Tuesday, February 19, 2008

Old and Crusty

Anyone who's anyone in this game has seen "Bringing Out The Dead," starring Nick cage and directed by Scorsese. The movie is based on the book by Joe Connelly.

I found out when starting my medic class that one of the characters in the book is based on someone who currently works as a Medic at one of the places where we do ambulance rotations. There are lots of stories about this man, who we all know only as Marcus. Most recently, I heard him described as a "curmudgeon." I had spoken to him in the past about non-EMS related things and had thought that this was a fair description of his personality. We just didn't see eye-to-eye on things.

This past weekend I worked my first ever tour with this man, and was delightfully surprised. He was a pleasant enough individual, and true to the movie, some of the qualities portrayed shone through quite clearly. For instance: he drives sllloooowwww. Case in point: On our response to the Unconscious, I'm pretty sure we didn't exceed 7 mph.... with a clear path ahead of us... and our lights and sirens going.........! I just have to say... I understand being cautious,... but why stop at the green lights?

All in all, we only did one job, so I reserve whatever judgment I have on his performance as a Medic and a teacher... though I'm sure of this now: whatever criticisms I may have of him, he will never find out. There's only so much you can disagree about with a person who's been working the streets since 1978.

Saturday, February 09, 2008

A real Paramedic?

It's funny, isn't it? At this point in time, I'm just about nearing the halfway point in Medic school. An odd accomplishment. The novelty of going to class and working the rotations has pretty much worn off. We've lost a number of students, so that the room where we have lectures is only half as full as on Day One. I've been the the NYC Morgue, the Operating Room, NYPD's Central Booking, and a number of other places where I didn't think I belonged a mere five and a half months ago.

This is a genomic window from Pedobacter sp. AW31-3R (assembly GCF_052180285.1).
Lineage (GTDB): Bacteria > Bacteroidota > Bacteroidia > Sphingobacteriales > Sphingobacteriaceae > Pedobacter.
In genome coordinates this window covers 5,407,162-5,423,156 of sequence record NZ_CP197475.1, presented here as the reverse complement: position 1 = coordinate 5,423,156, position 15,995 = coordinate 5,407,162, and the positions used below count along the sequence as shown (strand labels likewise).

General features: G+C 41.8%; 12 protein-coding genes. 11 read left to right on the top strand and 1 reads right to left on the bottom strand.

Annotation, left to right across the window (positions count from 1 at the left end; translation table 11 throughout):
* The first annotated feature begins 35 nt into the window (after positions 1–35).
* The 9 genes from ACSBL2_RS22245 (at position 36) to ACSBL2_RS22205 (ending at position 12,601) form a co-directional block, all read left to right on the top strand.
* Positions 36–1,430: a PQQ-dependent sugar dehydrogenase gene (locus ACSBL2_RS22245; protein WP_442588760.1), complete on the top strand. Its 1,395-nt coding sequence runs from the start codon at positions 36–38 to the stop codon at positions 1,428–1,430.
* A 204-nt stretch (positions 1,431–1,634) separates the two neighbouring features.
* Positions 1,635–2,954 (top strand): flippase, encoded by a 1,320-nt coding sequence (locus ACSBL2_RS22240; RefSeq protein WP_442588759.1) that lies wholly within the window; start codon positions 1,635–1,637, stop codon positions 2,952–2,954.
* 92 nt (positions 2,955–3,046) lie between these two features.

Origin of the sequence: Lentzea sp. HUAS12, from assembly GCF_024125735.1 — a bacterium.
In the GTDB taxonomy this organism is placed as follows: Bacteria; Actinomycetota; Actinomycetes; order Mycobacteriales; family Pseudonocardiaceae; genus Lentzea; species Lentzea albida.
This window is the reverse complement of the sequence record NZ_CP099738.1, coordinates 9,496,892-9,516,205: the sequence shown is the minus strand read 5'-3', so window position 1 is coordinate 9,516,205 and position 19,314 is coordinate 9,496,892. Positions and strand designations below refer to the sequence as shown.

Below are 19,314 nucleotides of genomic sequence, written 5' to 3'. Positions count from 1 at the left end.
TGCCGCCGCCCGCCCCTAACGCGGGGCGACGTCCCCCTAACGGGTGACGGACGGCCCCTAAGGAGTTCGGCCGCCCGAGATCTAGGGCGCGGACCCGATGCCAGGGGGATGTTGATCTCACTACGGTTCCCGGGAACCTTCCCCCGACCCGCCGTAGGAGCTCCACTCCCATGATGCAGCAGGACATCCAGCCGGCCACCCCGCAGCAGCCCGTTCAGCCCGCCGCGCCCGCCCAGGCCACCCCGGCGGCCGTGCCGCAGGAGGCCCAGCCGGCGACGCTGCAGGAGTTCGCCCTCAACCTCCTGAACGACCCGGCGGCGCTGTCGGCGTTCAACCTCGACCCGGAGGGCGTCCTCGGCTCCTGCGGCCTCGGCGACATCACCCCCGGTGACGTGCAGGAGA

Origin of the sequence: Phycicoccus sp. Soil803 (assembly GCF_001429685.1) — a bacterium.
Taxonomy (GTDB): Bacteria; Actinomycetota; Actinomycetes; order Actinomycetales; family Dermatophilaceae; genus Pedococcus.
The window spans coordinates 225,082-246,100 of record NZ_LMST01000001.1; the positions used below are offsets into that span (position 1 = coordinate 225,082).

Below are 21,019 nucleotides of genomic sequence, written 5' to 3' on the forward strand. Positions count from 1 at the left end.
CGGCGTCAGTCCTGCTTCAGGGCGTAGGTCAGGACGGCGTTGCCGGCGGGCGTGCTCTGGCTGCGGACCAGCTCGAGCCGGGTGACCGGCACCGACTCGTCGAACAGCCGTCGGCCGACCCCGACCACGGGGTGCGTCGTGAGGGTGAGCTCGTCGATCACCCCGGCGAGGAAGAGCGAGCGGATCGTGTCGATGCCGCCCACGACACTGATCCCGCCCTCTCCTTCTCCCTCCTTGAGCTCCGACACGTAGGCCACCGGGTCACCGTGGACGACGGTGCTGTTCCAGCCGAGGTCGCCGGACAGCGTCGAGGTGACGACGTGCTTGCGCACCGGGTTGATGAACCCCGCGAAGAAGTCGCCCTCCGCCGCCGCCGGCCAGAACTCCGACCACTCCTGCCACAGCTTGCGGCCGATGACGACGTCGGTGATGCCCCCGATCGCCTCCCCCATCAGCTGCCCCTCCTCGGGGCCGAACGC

I've learned a load of skills that I had only dreamed about performing, once upon a time, and actually done them on real people without any real harm (at least, no permanent harm). I've now started countless IVs, taken EKGs, and finger sticks. I've intubated people, paced and defibrillated people. I've carefully carted my City's poor, homeless, and hunger, to a safe place off the streets, where they could get a warm meal (and put up with the derogatory banter from everyone they came in contact with).

And yet, though we've studied Anatomy, physiology, pathophysiology, patient assessment, pharmacology, airway management, trauma, and pulmonology, we still sit on the cusp of cardiology and still have another six months of class to go.

One of my friends, who I know from school and from a volunteer ambulance corps, is a BLS provider. He asked me the other day, whether I was starting to feel like a real Paramedic? The truthful answer to this question is: No. I don't. I feel like an EMT who now can start IVs and intubate, etc.

A few weeks into class, one of my classmates came to lecture wearing a borrowed paramedic job shirt. He had just got puked on during a rotation and didn't have any extra clothes. Our instructor riped into him. "Do you really think you're ready to wear a white patch! Do you?!" he yelled. At first I thought this uproar was about paramedic pride. An elite group of few who protect their rank with indignant honor. Yet now, I think differently. I realize that the white patch is as much an journey of self, as of just completing the Paramedic course. The thinking is different from a paramedic as from an EMT, just as thinking is different from an EMT to a lay person. I can only assume that sooner or later my thinking will shift from BLS provider to ALS provider. But, until that time, I'm still just an EMT.

Sorry Boys.....

Note to self: Do not try to drive ambulance down steps in Central Park!